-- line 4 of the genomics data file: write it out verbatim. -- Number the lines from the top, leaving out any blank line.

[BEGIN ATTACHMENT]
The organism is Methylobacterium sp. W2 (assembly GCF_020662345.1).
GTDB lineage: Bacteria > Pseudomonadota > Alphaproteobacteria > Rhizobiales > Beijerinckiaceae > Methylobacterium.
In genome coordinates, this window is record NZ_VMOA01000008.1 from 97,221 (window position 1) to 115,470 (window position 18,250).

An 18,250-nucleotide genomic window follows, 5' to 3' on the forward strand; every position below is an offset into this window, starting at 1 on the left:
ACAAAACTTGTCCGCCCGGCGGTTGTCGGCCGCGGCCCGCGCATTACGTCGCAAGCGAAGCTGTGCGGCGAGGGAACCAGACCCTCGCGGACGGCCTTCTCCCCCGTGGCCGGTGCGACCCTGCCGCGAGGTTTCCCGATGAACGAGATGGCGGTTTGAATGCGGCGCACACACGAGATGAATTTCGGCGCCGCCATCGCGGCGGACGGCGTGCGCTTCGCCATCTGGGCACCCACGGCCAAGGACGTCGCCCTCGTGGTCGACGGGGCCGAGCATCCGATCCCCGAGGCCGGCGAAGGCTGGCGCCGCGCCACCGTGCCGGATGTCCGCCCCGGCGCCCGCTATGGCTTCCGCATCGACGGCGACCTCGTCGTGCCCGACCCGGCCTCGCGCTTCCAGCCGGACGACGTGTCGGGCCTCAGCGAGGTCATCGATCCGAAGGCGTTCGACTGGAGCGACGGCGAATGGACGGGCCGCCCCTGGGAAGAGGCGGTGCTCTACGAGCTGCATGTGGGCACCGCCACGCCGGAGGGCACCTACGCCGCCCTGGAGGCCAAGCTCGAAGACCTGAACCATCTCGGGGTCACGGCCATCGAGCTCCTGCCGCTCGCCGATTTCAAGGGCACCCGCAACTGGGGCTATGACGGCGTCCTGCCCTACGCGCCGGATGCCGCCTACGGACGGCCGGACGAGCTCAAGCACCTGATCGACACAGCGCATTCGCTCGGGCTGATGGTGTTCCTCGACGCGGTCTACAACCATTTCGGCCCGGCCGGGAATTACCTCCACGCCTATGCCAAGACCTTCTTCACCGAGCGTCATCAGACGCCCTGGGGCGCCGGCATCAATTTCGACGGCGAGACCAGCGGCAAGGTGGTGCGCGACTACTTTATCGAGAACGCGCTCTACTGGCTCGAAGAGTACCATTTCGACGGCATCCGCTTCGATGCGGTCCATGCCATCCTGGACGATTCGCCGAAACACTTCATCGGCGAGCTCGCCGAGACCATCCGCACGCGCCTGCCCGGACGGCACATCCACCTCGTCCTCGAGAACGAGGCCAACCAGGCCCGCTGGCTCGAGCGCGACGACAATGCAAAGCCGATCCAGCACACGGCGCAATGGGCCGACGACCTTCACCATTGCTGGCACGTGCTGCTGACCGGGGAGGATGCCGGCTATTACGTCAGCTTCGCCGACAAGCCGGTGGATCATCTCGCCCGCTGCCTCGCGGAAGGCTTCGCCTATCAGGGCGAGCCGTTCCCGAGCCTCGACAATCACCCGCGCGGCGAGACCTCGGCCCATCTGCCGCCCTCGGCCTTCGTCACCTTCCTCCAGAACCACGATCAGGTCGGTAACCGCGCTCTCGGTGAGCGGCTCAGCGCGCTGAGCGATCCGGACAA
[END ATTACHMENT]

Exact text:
An 18,250-nucleotide genomic window follows, 5' to 3' on the forward strand; every position below is an offset into this window, starting at 1 on the left: